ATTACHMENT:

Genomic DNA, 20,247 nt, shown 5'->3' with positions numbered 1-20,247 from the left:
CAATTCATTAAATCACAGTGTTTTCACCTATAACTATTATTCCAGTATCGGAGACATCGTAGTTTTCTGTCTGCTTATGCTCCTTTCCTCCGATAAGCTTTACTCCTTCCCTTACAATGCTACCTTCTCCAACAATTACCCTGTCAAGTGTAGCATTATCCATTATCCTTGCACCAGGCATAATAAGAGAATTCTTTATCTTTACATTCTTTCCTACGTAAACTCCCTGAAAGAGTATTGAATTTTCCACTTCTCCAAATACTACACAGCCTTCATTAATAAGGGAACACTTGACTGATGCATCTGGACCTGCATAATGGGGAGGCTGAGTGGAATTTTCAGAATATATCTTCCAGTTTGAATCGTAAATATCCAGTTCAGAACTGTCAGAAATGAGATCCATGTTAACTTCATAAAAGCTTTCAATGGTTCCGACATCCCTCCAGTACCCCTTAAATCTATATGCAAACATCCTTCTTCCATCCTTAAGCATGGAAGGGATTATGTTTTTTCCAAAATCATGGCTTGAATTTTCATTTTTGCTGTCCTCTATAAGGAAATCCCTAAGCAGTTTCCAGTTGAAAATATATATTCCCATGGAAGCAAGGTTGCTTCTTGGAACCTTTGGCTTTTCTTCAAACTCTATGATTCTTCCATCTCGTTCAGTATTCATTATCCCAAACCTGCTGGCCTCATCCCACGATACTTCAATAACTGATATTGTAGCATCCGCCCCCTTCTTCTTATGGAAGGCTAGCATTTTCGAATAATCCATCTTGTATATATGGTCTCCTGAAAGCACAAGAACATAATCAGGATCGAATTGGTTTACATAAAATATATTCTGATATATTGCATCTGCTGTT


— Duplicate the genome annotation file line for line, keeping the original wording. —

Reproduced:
Genomic DNA, 20,247 nt, shown 5'->3' with positions numbered 1-20,247 from the left:
CAATTCATTAAATCACAGTGTTTTCACCTATAACTATTATTCCAGTATCGGAGACATCGTAGTTTTCTGTCTGCTTATGCTCCTTTCCTCCGATAAGCTTTACTCCTTCCCTTACAATGCTACCTTCTCCAACAATTACCCTGTCAAGTGTAGCATTATCCATTATCCTTGCACCAGGCATAATAAGAGAATTCTTTATCTTTACATTCTTTCCTACGTAAACTCCCTGAAAGAGTATTGAATTTTCCACTTCTCCAAATACTACACAGCCTTCATTAATAAGGGAACACTTGACTGATGCATCTGGACCTGCATAATGGGGAGGCTGAGTGGAATTTTCAGAATATATCTTCCAGTTTGAATCGTAAATATCCAGTTCAGAACTGTCAGAAATGAGATCCATGTTAACTTCATAAAAGCTTTCAATGGTTCCGACATCCCTCCAGTACCCCTTAAATCTATATGCAAACATCCTTCTTCCATCCTTAAGCATGGAAGGGATTATGTTTTTTCCAAAATCATGGCTTGAATTTTCATTTTTGCTGTCCTCTATAAGGAAATCCCTAAGCAGTTTCCAGTTGAAAATATATATTCCCATGGAAGCAAGGTTGCTTCTTGGAACCTTTGGCTTTTCTTCAAACTCTATGATTCTTCCATCTCGTTCAGTATTCATTATCCCAAACCTGCTGGCCTCATCCCACGATACTTCAATAACTGATATTGTAGCATCCGCCCCCTTCTTCTTATGGAAGGCTAGCATTTTCGAATAATCCATCTTGTATATATGGTCTCCTGAAAGCACAAGAACATAATCAGGATCGAATTGGTTTACATAAAATATATTCTGATATATTGCATCTGCTGTT